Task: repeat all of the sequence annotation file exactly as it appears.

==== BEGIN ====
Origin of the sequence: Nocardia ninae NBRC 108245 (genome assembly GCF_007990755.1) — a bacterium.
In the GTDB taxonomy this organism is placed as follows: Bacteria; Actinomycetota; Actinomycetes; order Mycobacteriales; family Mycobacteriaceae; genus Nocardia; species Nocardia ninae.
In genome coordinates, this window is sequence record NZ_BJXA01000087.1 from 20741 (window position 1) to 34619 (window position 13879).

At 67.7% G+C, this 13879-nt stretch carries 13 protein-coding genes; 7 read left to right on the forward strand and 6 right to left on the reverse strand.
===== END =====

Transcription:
Origin of the sequence: Nocardia ninae NBRC 108245 (genome assembly GCF_007990755.1) — a bacterium.
In the GTDB taxonomy this organism is placed as follows: Bacteria; Actinomycetota; Actinomycetes; order Mycobacteriales; family Mycobacteriaceae; genus Nocardia; species Nocardia ninae.
In genome coordinates, this window is sequence record NZ_BJXA01000087.1 from 20741 (window position 1) to 34619 (window position 13879).

At 67.7% G+C, this 13879-nt stretch carries 13 protein-coding genes; 7 read left to right on the forward strand and 6 right to left on the reverse strand.